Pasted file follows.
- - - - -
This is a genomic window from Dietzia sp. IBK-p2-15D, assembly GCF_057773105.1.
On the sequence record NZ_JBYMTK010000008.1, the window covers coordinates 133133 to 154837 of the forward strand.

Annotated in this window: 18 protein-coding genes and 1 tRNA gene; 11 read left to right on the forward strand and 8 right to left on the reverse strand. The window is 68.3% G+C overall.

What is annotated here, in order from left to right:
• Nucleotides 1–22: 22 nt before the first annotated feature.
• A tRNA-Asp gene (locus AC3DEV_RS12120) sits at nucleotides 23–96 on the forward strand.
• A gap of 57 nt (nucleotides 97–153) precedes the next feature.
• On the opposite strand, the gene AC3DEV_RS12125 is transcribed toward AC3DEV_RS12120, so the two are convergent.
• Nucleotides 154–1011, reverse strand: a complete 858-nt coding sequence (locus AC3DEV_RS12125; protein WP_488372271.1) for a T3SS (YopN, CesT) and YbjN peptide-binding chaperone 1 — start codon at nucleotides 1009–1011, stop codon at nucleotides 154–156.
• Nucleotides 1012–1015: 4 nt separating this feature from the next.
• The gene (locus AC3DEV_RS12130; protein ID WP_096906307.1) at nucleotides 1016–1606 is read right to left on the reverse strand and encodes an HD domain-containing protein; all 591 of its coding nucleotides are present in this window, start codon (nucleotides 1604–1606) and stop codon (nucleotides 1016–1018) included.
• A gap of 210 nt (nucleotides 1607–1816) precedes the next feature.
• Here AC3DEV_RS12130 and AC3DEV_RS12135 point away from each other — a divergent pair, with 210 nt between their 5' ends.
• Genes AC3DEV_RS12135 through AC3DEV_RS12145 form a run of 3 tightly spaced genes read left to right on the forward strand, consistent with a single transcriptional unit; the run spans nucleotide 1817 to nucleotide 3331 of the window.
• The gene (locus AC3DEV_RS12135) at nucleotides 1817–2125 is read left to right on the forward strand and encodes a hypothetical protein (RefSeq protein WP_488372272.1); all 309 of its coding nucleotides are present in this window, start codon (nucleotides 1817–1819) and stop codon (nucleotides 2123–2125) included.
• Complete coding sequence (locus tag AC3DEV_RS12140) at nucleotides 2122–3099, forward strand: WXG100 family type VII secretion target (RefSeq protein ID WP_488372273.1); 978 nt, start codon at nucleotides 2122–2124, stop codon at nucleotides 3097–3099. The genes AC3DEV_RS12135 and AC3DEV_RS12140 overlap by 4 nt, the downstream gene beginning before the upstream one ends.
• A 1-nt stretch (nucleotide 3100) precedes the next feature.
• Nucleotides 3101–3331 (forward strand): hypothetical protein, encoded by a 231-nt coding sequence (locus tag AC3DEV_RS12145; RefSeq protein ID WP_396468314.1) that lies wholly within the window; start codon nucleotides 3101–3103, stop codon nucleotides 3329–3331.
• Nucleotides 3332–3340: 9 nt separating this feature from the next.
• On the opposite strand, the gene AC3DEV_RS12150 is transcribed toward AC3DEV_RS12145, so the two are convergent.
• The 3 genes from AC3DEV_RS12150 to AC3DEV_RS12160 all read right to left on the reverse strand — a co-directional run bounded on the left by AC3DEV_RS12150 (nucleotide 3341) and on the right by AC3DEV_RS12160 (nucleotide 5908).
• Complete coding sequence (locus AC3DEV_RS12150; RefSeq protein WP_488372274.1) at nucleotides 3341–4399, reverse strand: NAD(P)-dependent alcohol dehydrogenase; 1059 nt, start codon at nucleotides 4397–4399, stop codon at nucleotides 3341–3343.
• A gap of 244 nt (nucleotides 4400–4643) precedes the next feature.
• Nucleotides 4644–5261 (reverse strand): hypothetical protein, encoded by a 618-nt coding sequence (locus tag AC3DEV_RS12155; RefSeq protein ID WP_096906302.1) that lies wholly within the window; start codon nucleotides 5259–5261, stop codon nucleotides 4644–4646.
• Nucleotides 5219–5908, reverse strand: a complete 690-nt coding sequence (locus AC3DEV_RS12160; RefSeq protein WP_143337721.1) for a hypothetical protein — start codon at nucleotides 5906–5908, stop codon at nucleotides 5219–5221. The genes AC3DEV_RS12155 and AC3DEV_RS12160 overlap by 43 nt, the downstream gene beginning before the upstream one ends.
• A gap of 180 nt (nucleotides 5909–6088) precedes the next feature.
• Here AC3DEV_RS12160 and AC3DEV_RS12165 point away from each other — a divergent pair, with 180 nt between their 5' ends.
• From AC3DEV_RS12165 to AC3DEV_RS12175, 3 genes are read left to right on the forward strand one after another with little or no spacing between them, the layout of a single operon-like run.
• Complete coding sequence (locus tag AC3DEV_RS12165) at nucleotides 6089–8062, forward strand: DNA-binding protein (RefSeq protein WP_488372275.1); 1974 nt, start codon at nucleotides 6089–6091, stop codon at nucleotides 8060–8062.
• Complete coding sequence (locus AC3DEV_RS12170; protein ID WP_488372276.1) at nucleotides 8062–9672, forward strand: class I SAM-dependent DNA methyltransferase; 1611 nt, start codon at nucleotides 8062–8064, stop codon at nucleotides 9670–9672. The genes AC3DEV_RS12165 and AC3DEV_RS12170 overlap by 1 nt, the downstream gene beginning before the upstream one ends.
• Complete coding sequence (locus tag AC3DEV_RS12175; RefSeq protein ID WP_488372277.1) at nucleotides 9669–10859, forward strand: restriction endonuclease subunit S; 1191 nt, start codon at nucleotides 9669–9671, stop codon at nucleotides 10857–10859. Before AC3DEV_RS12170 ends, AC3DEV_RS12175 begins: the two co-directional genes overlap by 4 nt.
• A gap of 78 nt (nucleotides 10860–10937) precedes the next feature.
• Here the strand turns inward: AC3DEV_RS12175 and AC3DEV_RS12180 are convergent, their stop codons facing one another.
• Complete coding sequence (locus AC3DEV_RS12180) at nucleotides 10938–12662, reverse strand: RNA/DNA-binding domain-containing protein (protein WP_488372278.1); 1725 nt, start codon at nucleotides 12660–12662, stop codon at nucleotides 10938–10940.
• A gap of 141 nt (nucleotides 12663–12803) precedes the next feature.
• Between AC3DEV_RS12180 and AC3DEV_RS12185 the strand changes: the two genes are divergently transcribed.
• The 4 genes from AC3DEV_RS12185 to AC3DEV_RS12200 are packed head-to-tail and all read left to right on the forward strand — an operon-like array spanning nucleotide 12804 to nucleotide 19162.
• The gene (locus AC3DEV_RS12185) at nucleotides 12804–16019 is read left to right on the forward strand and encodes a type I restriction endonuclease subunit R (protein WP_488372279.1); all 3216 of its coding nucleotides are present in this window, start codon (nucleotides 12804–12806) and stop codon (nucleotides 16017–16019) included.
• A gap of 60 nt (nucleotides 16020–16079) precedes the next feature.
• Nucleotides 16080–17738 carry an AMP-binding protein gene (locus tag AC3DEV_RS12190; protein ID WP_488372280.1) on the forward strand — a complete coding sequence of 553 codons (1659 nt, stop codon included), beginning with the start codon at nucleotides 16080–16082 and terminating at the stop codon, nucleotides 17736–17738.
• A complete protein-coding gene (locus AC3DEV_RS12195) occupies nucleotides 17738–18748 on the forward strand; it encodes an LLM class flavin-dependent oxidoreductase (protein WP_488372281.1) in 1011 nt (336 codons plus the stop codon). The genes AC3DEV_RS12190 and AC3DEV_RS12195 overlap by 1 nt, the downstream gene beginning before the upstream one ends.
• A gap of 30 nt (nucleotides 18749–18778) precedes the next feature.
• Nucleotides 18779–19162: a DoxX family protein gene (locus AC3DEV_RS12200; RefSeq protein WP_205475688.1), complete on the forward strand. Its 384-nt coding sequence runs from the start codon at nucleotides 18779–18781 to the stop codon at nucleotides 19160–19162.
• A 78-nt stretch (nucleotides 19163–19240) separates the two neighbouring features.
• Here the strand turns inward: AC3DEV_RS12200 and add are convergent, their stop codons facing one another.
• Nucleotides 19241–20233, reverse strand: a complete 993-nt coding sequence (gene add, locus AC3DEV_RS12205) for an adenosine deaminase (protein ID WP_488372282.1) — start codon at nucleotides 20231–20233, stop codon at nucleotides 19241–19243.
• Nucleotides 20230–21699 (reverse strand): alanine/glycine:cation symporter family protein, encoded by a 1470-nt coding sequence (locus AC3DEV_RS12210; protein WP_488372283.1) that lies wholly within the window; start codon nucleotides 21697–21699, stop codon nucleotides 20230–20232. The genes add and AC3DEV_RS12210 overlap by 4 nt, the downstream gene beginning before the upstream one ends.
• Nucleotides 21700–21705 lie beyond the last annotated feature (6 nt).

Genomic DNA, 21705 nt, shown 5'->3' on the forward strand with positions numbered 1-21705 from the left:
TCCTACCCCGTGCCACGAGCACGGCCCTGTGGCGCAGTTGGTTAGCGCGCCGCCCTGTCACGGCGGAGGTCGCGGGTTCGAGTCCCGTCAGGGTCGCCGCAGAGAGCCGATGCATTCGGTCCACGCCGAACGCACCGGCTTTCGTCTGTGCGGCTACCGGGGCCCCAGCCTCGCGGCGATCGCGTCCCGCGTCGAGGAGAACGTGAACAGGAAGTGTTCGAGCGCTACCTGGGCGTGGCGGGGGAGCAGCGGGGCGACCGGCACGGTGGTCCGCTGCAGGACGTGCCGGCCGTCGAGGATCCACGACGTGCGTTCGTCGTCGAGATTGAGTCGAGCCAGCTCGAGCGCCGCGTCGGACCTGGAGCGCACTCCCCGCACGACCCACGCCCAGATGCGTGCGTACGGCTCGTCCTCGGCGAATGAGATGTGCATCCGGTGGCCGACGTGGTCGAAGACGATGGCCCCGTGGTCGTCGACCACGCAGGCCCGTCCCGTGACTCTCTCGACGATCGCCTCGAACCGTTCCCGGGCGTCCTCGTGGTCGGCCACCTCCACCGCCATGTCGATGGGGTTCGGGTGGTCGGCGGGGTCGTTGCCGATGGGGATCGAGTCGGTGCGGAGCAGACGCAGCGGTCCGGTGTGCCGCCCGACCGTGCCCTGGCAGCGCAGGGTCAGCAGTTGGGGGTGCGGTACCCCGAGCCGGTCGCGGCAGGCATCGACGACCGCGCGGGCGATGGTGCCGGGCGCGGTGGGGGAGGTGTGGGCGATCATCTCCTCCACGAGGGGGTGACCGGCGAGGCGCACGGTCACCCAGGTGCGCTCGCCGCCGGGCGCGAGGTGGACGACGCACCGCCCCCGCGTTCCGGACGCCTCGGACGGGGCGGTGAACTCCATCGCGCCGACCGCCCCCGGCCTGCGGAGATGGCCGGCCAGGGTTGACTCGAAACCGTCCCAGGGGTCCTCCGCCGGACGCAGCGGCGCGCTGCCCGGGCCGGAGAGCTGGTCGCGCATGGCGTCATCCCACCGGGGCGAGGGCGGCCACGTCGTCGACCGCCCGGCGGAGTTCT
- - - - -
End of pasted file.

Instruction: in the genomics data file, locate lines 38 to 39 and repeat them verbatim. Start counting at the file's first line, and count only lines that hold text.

• The gene (locus AC3DEV_RS12185) at nucleotides 12804–16019 is read left to right on the forward strand and encodes a type I restriction endonuclease subunit R (protein WP_488372279.1); all 3216 of its coding nucleotides are present in this window, start codon (nucleotides 12804–12806) and stop codon (nucleotides 16017–16019) included.
• A gap of 60 nt (nucleotides 16020–16079) precedes the next feature.